There was a manor in Sussex, England. A queen had once gone there for holidays, when she was very young, but something strange occurred at that particular residence when she turned 21. It was on a cloudy September afternoon on a Friday. September 13 to be exact. She was said to have died on the property. No one was certain either way, but the woman had never been seen again. The flowers stopped growing on that dreary day. Forever. The lake flooded the property, and, ever since then, anyone who wandered there noticed that the leaves never grew on the trees.
There were people who were said to reside in that house, or were they ghosts? No one in the town was entirely certain. Bonnie MicIntosh, the housekeeper, was seen by some but not by others. She had ebony skin, and she was always wearing the same outfit, trapped in time, forever, it seemed. She could exit the house, cook, and clean, but she was never once seen anywhere except on the property. There was no car around, and anyone who saw the woman wondered how she actually went about getting groceries.
One day, a little girl by the name of Lucy was exploring with her friends, even though her mother had warned her not to, and she got very frustrated with Samantha, who kept beating her when they were racing. The two of them, and Samuel, chanced upon the place. The clouds were overhead, the property went on for miles, and, finally, they saw the woman. They’d heard the rumors around town but were never quite sure whether or not they should believe them.
The trouble was that Samuel saw nothing. The two girls, however, were talking to the same woman, the housekeeper, who the boy thought must be some sort of ghost. Who’s to tell who was right and who was wrong? Perhaps the woman was a distant memory to the two of them, perhaps the boy simply didn’t see her because he didn’t want to, didn’t believe she existed, and never would. Nonetheless, she made them tea and biscuits, set the table, and talked about many, many issues that were quite current. She knew about all of the goings on in England: the new café that had just opened up on third street, the hip new pub as well. It was rather odd. Finally, they decided it was time to leave the property. Samuel, the boy, simply strolled out, beckoning for the girls to follow him.
The two of them could not leave. There was an invisible barrier that stopped them from doing so. Suddenly, they saw a banner on which was written, “The Forever House,” held by the housekeeper, which then rapidly disappeared. The boy told them to try climbing over the wall, thinking it was odd that they could enter but could not exit, and saying that he was going to call either the police or the mental hospital, because they were seeing what, to his eyes, was nothing but a ghost, an apparition of their subconscious.
Lucy tried to climb over the wall, as did Samantha, but they would always fall right before they were able to reach the other side. Samantha got to the very top, was about to jump, and, as she did, fell backwards. Samuel swiftly dialed a number on his phone. It was his uncle’s. He told him of the dilemma that he and his companions were in, and the man made his way to the manor.
The problem was that, by the time he had arrived, the housekeeper had already made supper for the two girls that was apparently absolutely delicious. The boy was horrified to try it, thinking he would join this deceased woman in what must be one of her hauntings. She insisted that the house had been given to her by Elizabeth (no one could confirm or deny this), and that she had promised herself to tend to it as if it was her own for many, many years to come.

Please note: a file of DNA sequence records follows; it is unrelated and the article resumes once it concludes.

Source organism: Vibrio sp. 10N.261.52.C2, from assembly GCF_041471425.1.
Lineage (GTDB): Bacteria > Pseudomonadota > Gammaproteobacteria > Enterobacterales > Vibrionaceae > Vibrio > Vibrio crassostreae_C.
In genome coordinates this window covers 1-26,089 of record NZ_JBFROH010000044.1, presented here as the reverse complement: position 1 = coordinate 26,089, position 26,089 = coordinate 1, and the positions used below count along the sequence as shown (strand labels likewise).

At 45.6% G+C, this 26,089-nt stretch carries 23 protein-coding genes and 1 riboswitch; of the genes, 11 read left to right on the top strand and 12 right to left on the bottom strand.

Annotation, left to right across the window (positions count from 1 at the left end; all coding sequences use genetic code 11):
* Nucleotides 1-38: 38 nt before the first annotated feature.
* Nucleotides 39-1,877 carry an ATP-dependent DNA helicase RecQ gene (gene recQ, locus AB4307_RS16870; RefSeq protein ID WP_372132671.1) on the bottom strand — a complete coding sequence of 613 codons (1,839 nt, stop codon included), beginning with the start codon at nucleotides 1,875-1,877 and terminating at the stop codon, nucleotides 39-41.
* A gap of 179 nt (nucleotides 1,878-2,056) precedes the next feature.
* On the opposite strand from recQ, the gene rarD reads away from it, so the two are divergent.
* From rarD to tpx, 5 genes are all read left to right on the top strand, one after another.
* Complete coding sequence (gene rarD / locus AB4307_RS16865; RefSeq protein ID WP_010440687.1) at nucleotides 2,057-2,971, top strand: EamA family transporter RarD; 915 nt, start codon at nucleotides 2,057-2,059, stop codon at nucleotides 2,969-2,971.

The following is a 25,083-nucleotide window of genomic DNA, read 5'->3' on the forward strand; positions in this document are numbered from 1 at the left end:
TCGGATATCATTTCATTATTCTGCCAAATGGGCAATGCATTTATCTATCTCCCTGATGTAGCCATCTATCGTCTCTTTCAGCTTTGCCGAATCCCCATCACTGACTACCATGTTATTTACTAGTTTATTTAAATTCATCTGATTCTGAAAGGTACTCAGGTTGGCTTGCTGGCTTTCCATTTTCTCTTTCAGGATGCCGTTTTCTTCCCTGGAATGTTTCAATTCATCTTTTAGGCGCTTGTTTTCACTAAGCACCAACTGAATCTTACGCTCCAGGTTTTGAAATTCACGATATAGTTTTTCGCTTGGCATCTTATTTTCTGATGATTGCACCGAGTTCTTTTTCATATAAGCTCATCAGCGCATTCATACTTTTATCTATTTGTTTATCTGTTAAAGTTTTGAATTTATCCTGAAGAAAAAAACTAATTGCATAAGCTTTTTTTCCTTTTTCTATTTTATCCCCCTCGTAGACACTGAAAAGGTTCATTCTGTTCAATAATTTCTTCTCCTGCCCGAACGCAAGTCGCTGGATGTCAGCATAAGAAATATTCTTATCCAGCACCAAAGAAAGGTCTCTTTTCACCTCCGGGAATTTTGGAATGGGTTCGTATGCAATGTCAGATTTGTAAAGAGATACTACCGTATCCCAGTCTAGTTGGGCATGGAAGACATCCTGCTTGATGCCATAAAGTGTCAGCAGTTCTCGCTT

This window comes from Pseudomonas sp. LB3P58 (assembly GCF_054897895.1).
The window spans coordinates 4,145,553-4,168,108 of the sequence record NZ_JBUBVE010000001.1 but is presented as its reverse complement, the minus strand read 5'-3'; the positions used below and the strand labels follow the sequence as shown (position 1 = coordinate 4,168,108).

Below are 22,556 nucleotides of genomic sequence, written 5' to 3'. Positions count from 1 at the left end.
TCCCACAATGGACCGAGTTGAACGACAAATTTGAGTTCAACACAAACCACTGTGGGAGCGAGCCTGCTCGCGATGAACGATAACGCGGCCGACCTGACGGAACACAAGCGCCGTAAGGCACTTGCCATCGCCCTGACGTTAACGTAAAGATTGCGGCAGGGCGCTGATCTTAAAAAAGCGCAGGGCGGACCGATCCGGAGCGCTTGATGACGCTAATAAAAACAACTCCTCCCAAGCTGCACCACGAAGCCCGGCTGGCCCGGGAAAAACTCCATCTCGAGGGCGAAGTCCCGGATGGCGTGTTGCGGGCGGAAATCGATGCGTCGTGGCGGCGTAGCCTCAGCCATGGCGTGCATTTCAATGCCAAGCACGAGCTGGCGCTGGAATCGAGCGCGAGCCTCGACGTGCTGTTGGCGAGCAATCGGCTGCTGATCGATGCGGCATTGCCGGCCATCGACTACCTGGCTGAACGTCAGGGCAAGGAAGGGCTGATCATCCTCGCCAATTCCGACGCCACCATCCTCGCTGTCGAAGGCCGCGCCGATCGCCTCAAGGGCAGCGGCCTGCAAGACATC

The moon began to rise over the trees, the lake murmuring on the grounds with whispers that could perhaps be either human or animalistic: it was impossible to tell because the sounds were all muted. The only thing that anyone could hear clearly was the housekeeper’s voice. Finally, at last, the uncle arrived. Henry was his name. He wondered exactly what was going on. He thought that maybe he was alone because, at first, he didn’t see the house. He only saw Samuel, screaming for his friends at what looked like empty space.
As he took a deep breath, the place emerged, seemingly out of thin air, and the children with it, but, he, too, did not see the housekeeper.
“Uncle! I’m so glad that you are here! The girls are inside, and they can’t get out! Perhaps you can help! I’ve been inside the kitchen and been served tea by what appears to be a ghost, but the girls see and hear her. They tell me she’s absolutely splendid: quite a lovely woman.”
“Odd!” the uncle exclaimed, before entering the home.
He went inside and wondered what exactly he would do. He wondered what he would say and where he would go, if this woman really existed. He entered the kitchen and saw the two girls, laughing and knocking their knees with their hands, talking to the air as if it was a very engaging woman, eating biscuits and drinking tea.
I have never seen anything so strange in my entire life…
He mused, then prodded them gently to leave the property. He took their hands in his and marched them to the gate. Samuel walked off of the property quite easily.
“Hold onto my hands tightly,” He said.
The two girls did so and they were able to move through the barrier effortlessly. Samuel was waiting for them.
“There you are, nephew! I don’t know what you were on about!”
He paused, looked at the two girls, and pointed his finger at them, “What did I tell you about talking to strangers? Hmm?”
He furrowed his brows.
“I’m going to tell your mother!”
Samuel smirked and Samantha sternly told him that it wasn’t funny. Mothers could get awfully furious about these sorts of things.